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Unit 2: Chapter 8: Terms: Prentice Hall America Pathways to the Present 2005
Terms in this set (28)
A name for the late 1800s, coined by Mark Twain to describe the tremendous increase in wealth caused by the industrial age and the ostentatious lifestyles it allowed the very rich. The great industrial success of the U.S. and the fabulous lifestyles of the wealthy hid the many social problems of the time, including a high poverty rate, a high crime rate, and corruption in the government.
Policy that government should interfere as little as possible in the nation's economy.
A government payment that supports a business or market
Regulation that prohibited certain private activities people considered immoral, such as drinking alcohol on Sundays
the permanent professional branches of a government's administration, excluding military and judicial branches and elected politicians.
Pendleton Civil Service Act
Passed in 1883, an Act that created a federal civil service so that hiring and promotion would be based on merit rather than patronage.
a cash refund given for the purchase of a product during a specific period
Munn v. Illinois
1876; The Supreme Court upheld the Granger laws. The Munn case allowed states to regulate certain businesses within their borders, including railroads, and is commonly regarded as a milestone in the growth of federal government regulation.
An organized massacre of a particular ethnic group.
the part of a ship providing accommodations for passengers with the cheapest tickets.
a state, period, or place of isolation in which people or animals that have arrived from elsewhere or been exposed to infectious or contagious disease are placed.
A poor densely populated city district occupied by a minority ethnic group linked together by economic hardship and social restrictions
A provision in a deed to real property prohibiting its sale to a person of a particular race or religion. Judicial enforcement of such deeds is unconstitutional.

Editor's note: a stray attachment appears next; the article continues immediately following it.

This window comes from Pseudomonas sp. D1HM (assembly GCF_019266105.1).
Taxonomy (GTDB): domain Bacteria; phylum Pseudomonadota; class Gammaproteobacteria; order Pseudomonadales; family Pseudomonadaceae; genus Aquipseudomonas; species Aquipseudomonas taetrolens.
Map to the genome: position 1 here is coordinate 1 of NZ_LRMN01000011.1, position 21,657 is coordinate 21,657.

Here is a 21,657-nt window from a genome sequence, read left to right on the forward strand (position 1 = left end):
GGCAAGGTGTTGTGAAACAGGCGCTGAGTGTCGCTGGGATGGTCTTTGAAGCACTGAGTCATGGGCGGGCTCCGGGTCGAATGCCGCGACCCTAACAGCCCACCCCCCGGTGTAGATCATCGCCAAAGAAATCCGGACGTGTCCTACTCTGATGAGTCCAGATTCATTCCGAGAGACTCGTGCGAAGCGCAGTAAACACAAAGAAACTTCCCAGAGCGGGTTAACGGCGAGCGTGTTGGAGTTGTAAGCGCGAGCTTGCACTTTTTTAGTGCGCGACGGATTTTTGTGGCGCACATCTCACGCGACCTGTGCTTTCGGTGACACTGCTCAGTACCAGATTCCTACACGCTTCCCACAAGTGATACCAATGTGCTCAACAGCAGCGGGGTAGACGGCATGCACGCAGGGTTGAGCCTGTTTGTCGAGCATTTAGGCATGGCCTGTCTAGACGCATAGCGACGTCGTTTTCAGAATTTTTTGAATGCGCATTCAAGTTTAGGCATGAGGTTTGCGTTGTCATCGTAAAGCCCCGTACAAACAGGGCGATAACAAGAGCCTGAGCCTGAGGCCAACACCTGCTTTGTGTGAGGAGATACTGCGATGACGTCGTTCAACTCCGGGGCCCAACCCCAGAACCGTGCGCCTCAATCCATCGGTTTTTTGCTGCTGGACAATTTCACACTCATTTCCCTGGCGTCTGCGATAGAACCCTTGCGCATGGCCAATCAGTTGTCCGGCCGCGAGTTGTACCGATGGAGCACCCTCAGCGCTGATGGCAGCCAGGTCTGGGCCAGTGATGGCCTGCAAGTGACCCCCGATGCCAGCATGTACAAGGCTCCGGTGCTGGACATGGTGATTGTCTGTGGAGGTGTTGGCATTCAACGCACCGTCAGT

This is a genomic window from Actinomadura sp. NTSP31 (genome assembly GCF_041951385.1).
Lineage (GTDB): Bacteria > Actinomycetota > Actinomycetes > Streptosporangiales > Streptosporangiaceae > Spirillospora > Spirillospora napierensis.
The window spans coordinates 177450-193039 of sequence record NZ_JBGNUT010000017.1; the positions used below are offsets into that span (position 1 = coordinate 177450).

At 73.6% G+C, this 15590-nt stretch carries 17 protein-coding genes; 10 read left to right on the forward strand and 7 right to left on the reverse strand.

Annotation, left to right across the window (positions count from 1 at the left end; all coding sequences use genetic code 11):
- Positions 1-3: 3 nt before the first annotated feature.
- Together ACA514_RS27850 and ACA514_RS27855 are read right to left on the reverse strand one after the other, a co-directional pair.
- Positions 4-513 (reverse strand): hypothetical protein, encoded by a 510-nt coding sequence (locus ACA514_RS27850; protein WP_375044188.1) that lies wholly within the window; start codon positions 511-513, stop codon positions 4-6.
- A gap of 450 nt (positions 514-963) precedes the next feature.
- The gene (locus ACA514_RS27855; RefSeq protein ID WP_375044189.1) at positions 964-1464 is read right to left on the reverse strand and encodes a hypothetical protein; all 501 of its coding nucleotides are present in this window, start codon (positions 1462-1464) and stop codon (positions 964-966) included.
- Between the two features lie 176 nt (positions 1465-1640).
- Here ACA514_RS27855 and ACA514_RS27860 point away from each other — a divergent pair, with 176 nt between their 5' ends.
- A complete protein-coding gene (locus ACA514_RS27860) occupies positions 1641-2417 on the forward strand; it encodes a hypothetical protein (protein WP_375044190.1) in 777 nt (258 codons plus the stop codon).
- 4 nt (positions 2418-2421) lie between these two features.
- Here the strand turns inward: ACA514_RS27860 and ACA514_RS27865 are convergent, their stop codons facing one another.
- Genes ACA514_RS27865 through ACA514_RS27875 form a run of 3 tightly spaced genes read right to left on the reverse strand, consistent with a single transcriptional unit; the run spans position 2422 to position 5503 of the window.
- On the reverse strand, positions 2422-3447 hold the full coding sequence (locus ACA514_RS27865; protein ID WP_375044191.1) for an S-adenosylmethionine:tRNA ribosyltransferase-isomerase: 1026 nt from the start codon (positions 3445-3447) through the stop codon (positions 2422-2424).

Chinese Exclusion Act
(1882) Denied any additional Chinese laborers to enter the country while allowing students and merchants to immigrate.
1907 agreement between the United States and Japan that restricted Japanese immigration
a citizen of another country; foreigner
a residential district located on the outskirts of a city
A building in which several families rent rooms or apartments, often with little sanitation or safety
A tenement building that narrowed in the middle, forming air shafts on either side and allowing light and air into the rooms
a party organization that recruits members by dispensing patronage
the acquisition of money in dishonest ways, as in bribing a politician
social gospel movement
A social reform movement that developed within religious institutions and sought to apply the teachings of Jesus directly to society
A center in an underprivileged area that provides community services
the study of human society
A policy of favoring native-born individuals over foreign-born ones
An organized campaign to eliminate alcohol consumption
the period from 1920 to 1933 when the sale of alcoholic beverages was prohibited in the United States by a constitutional amendment
immoral or wicked behavior
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